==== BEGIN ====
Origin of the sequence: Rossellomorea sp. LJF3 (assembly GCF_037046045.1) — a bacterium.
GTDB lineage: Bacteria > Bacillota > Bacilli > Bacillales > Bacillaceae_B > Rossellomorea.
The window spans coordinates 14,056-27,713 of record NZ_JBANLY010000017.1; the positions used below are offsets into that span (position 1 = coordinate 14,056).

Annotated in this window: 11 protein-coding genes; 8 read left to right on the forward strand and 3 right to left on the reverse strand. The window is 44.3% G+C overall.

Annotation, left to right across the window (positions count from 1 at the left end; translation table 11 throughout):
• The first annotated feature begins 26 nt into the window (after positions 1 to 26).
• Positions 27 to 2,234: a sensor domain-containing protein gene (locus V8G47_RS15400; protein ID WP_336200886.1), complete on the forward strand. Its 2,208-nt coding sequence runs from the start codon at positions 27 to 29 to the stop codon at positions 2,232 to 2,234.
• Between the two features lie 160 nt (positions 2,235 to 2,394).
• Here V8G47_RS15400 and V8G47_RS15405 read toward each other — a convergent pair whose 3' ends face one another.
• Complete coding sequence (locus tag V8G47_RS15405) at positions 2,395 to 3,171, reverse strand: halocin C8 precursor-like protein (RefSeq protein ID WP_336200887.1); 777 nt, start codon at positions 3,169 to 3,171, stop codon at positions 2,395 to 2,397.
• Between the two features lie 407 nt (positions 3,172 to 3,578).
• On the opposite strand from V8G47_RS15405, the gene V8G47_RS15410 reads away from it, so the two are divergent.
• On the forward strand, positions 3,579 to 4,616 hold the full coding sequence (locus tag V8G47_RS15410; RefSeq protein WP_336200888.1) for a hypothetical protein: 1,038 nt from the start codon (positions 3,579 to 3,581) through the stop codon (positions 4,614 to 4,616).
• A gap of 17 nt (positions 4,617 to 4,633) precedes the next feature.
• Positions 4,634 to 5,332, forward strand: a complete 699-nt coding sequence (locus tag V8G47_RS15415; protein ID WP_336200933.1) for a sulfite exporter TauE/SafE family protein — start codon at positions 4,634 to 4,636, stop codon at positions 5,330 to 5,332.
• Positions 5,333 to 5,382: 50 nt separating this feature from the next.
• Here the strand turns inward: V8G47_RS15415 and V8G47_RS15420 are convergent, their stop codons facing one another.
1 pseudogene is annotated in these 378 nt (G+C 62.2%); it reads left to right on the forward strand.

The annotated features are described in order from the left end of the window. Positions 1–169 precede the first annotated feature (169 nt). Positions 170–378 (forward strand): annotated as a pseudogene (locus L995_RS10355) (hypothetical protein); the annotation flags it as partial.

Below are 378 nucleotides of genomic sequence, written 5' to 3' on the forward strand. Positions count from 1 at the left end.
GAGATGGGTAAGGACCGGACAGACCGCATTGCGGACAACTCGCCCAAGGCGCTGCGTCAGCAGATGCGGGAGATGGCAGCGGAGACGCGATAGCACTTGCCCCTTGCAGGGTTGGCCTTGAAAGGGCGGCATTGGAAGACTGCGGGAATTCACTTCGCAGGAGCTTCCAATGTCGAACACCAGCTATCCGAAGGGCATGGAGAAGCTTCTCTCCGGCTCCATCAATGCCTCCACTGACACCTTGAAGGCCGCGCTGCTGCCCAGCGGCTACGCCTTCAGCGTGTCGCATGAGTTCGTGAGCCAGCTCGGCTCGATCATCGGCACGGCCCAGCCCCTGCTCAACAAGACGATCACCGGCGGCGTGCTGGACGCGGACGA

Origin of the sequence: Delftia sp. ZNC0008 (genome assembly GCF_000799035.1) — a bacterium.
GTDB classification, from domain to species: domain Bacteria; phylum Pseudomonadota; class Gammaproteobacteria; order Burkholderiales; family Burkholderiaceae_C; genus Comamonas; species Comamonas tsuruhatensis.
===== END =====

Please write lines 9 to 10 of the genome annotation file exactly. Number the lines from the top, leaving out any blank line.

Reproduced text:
• Here V8G47_RS15400 and V8G47_RS15405 read toward each other — a convergent pair whose 3' ends face one another.
• Complete coding sequence (locus tag V8G47_RS15405) at positions 2,395 to 3,171, reverse strand: halocin C8 precursor-like protein (RefSeq protein ID WP_336200887.1); 777 nt, start codon at positions 3,169 to 3,171, stop codon at positions 2,395 to 2,397.